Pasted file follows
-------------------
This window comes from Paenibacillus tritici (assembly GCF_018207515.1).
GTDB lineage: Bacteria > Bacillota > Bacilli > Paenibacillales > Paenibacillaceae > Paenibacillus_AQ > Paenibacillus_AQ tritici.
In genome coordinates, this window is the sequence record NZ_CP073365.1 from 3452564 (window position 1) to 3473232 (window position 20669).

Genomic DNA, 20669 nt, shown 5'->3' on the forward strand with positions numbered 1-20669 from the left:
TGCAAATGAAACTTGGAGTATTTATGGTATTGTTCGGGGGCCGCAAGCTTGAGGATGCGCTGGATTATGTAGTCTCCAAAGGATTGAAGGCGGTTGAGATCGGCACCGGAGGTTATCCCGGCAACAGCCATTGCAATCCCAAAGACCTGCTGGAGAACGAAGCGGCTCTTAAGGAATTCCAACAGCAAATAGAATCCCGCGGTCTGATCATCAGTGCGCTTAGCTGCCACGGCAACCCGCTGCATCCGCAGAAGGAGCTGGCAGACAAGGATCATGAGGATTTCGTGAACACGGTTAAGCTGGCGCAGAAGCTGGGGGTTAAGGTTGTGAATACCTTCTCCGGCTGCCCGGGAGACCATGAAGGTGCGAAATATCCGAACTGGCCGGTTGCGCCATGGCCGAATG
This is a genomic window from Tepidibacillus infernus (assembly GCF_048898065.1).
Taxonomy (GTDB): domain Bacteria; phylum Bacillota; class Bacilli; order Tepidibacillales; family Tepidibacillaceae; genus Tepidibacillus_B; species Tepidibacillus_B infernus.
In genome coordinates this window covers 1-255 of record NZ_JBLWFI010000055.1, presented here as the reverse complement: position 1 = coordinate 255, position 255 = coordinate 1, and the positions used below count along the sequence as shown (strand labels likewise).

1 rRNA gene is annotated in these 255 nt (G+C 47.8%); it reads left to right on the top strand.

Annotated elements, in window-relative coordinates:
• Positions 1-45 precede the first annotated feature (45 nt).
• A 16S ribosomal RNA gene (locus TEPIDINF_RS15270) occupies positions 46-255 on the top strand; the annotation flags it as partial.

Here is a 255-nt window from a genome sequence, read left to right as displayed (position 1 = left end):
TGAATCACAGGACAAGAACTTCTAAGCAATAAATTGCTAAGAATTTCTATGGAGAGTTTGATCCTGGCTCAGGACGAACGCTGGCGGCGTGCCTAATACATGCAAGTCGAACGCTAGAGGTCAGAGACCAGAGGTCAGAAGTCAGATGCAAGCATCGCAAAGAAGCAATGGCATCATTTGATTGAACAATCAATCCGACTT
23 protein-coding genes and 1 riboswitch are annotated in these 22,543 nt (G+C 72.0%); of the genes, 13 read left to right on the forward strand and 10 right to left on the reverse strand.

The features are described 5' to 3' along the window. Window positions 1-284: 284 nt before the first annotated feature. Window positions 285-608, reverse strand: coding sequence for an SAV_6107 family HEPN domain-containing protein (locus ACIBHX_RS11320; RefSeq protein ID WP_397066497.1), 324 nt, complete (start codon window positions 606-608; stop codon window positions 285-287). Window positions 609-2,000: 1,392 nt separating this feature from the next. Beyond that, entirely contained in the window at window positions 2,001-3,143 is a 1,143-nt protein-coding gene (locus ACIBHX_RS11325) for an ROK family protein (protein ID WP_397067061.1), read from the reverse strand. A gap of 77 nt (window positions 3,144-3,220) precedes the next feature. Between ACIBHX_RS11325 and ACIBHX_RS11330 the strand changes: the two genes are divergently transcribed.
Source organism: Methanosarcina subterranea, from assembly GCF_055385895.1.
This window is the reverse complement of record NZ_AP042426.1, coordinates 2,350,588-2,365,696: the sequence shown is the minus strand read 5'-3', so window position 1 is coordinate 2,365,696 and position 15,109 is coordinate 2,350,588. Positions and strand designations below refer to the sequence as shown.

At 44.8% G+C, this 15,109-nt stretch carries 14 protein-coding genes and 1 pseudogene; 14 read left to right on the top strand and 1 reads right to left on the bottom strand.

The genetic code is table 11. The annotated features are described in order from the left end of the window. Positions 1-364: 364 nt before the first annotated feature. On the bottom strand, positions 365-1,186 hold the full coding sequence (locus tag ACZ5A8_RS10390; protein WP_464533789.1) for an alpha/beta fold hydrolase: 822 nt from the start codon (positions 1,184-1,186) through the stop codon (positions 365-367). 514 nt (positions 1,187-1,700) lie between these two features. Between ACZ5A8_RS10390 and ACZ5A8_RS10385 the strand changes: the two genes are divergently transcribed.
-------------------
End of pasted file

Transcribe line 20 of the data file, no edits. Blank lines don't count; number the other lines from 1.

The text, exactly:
The genetic code is table 11. The annotated features are described in order from the left end of the window. Positions 1-364: 364 nt before the first annotated feature. On the bottom strand, positions 365-1,186 hold the full coding sequence (locus tag ACZ5A8_RS10390; protein WP_464533789.1) for an alpha/beta fold hydrolase: 822 nt from the start codon (positions 1,184-1,186) through the stop codon (positions 365-367). 514 nt (positions 1,187-1,700) lie between these two features. Between ACZ5A8_RS10390 and ACZ5A8_RS10385 the strand changes: the two genes are divergently transcribed.